Baby V had crazy eyes as many newborns do. The difference was that her eyes didn’t fully straighten out by 3 months of age. She had alternating eye turns, especially noticeable in photos that I had taken of her. Since we were concerned, we had her examined by a pediatric optometrist at 3 1/2 months.
I went into the appointment fully convinced that it was something that would correct itself with time. I remember the doctor telling me that if she finds a prescription greater than a 4 we would have to correct her vision with glasses or contacts. As the exam went on, it was obvious to me that there was a problem.
Baby V’s eye turn was a result of a huge myopic prescription, -15. She came home with contacts in her eyes. The adjustment was rough for her. She actually avoided looking around for days and she preferred just to be snuggled up, face in, on my shoulder. It took time, but eventually baby V looked around and discovered the world around her. With time, we switched to glasses for convenience.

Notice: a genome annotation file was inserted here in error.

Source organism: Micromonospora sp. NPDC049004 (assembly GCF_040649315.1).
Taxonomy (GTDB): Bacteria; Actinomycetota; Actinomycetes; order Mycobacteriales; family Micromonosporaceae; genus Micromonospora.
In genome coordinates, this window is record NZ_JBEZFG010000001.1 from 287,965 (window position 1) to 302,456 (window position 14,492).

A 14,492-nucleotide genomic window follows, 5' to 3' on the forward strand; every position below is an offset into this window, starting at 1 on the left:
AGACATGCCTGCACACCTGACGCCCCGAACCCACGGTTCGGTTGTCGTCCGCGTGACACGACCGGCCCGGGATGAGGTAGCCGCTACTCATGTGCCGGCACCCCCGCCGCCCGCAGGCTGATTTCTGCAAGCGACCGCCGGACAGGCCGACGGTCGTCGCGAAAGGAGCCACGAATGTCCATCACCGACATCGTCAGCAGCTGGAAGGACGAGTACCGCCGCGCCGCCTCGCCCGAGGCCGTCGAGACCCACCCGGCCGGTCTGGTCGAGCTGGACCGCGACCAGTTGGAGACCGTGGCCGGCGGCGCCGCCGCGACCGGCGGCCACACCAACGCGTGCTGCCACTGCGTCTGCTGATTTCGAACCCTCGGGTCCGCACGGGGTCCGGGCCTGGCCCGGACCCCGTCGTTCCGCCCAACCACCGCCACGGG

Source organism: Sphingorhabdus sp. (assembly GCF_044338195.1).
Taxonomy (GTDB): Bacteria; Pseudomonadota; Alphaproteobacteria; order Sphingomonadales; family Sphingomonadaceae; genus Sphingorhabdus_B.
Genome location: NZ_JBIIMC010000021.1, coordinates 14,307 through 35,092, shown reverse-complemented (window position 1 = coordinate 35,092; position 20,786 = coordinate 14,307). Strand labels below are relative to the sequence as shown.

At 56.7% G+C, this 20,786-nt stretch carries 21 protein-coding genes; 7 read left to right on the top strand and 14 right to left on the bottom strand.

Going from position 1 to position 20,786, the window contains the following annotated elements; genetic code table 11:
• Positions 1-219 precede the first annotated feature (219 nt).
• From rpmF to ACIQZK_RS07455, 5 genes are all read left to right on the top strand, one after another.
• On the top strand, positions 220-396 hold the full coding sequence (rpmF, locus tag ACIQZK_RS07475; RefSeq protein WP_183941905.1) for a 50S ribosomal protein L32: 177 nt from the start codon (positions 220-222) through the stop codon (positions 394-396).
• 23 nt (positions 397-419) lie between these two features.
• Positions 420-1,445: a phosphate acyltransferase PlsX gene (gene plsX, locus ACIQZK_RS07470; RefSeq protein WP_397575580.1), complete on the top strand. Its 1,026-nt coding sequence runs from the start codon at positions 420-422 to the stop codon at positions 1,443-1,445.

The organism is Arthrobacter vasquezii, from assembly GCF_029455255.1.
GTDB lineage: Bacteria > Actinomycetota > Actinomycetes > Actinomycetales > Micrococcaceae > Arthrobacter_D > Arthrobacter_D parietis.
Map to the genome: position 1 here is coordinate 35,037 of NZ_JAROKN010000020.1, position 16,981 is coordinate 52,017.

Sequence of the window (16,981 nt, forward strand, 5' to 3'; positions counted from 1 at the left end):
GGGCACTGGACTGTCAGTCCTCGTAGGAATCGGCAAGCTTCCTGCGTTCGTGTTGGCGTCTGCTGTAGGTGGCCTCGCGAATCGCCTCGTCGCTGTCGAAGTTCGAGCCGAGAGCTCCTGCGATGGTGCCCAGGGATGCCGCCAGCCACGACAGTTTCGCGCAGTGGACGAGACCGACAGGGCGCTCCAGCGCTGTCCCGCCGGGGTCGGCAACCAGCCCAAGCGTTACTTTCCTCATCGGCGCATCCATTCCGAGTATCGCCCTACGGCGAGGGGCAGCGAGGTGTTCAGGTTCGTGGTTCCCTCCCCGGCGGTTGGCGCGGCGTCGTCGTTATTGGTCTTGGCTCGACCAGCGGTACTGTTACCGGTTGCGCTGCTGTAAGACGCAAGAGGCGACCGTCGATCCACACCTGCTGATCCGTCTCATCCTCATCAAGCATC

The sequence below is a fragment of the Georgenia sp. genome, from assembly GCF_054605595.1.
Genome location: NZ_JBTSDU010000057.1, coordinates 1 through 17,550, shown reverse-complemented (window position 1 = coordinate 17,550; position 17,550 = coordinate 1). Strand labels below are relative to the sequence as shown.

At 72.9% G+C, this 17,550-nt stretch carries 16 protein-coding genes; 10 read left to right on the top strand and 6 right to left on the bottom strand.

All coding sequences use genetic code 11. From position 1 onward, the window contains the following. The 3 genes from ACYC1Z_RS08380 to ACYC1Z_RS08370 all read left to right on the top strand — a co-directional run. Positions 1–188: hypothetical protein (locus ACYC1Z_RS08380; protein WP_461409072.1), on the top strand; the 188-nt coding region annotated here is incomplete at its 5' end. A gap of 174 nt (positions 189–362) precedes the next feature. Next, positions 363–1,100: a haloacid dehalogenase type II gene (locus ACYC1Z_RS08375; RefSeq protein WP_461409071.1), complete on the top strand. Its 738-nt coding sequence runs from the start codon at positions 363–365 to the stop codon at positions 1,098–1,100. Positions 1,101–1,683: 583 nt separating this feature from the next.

Over the next few months and a few more doctors appointments, we learned she has Sticklers Syndrome. For her, that diagnosis basically means she is at high risk for a retinal detachment. We do weekly checks to make sure she is using both eyes. She has regular appointments with an pediatric ophthalmologist and an optometrist, who ironically is her daddy, my husband.
We feel very lucky that our baby V is never very far from great eye care! She’s 18 months now. Everything looks healthy, she is well adjusted to wearing glasses, and she is conquering the developmental delays due to her vision. Glasses are a part of her life and will be forever. I can’t really even imagine my sweet baby V without them